The issue of selective prosecution in the Deep South has focused on the Don Siegelman case in Alabama and the Paul Minor case in Mississippi. But a Georgia columnist says the press in his state should turn its attention to the subject.
"The conduct of the Bush Justice Department here in Georgia has received little media scrutiny," says Bill Shipp of the Athens Banner-Herald. "That should change."
Shipp notes that last year Republican Governor Sonny Perdue appointed Atlanta mega-developer Stan Thomas to the powerful state Board of Economic Development. "There is no dispute that the board seat is of great value to Thomas, who speculates in land and tries to build upscale, huge retail and residential complexes in areas with growing, affluent populations," Shipp writes. "His seat on the board gives him an inside, early look at the state's development plans and no doubt gives his real-estate bets better odds."
Then Shipp cuts to the chase.
"Applying the Siegelman-Scrushy standard to the Perdue-Thomas relationship, it is hard to imagine why the U.S. Justice Department, namely Atlanta-based U.S. Attorney David Nahmias, is not closely scrutinizing it. Thomas and his development companies have given hundreds of thousands of dollars to Perdue and the state Republican Party (through which Perdue funded much of his re-election campaign). Perdue uses Thomas's fleet of aircraft practically as a private air force. To top it off, Thomas carved off a piece of land inside a massive development he's building near Disney World in Orlando and sold it to Perdue as an investment opportunity."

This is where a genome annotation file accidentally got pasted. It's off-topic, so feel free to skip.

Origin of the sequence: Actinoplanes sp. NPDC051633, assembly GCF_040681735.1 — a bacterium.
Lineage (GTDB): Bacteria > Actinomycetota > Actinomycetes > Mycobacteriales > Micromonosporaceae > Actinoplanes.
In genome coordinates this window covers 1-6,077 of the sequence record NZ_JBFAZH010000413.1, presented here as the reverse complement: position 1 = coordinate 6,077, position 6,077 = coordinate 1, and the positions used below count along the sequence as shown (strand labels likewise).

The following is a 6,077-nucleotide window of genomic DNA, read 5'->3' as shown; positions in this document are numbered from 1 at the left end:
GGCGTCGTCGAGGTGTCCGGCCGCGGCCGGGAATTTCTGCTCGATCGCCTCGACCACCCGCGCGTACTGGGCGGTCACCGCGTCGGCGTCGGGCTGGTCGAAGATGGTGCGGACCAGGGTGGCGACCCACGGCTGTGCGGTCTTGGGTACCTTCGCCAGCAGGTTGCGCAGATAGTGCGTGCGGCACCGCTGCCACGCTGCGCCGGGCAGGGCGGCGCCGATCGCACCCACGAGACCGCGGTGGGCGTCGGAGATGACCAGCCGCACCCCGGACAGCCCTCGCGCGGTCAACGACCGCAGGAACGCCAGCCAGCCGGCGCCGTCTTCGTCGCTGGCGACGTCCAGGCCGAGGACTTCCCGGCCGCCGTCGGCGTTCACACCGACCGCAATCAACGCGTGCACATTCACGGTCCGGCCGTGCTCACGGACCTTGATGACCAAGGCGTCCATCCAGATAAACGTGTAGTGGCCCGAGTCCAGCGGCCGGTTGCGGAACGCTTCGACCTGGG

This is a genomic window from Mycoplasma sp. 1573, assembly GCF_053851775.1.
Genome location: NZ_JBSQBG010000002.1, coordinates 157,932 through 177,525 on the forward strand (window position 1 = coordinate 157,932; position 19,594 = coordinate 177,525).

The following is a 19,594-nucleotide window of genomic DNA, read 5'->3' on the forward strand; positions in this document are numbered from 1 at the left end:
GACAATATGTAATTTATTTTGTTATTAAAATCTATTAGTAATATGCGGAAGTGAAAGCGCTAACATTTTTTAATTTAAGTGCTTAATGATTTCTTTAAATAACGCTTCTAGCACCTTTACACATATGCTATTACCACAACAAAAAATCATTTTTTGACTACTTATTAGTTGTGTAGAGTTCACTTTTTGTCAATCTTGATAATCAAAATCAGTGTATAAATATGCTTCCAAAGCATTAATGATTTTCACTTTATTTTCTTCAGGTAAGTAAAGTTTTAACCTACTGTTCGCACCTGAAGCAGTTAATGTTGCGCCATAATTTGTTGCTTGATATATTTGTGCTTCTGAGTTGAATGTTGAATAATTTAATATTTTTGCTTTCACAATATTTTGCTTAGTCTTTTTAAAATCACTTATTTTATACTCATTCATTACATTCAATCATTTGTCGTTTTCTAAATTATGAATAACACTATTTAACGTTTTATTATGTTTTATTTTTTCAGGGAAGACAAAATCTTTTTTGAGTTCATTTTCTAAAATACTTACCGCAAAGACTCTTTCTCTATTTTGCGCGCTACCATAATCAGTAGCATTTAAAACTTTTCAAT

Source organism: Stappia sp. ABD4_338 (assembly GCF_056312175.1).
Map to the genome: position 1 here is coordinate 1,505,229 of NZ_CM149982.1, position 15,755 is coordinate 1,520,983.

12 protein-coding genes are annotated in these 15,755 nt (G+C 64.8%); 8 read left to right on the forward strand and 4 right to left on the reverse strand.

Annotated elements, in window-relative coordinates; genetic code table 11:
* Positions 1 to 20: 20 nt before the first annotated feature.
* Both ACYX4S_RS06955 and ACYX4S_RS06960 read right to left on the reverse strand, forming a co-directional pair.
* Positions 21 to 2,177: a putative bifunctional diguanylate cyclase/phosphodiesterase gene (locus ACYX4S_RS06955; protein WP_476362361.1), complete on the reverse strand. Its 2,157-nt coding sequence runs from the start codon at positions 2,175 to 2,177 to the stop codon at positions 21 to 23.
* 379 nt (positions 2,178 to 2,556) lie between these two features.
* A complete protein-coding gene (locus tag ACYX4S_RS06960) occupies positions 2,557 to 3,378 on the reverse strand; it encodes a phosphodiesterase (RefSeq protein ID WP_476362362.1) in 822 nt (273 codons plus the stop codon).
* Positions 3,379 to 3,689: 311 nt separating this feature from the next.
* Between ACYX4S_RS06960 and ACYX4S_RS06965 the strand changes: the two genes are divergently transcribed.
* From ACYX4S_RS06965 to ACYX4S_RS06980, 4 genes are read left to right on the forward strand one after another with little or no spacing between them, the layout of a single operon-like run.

Shipp has a hard time understanding how that differs from the transaction that landed Don Siegelman and Richard Scrushy in federal prison.
"If (Karl) Rove's special interest in Alabama could lead the Bush White House to demand the prosecution of the state's most prominent Democrat, couldn't the same sentiment lead to the improper protection from scrutiny of Georgia's first Republican governor since Reconstruction?"
Shipp raises a monumental question, one that goes to the flip side of selective prosecution. The Siegelman and Minor cases involved individuals who allegedly were prosecuted for political reasons. The scenario in Georgia involves individuals who apparently are protected from prosecution for political reasons.
We've seen a similar situation here in Alabama with Republican Governor Bob Riley receiving a large campaign contribution and providing a major chunk of state dollars to support a biotech center in Huntsville, bypassing the state's already strong biotech presence in Birmingham at UAB.
And in the weeks ahead, we will lay out a classic example of suppression of prosecution here at Legal Schnauzer. It involves clear federal crimes by Republican state judges and a determined effort by U.S. Attorney Alice Martin to sweep the wrongdoing under the proverbial rug.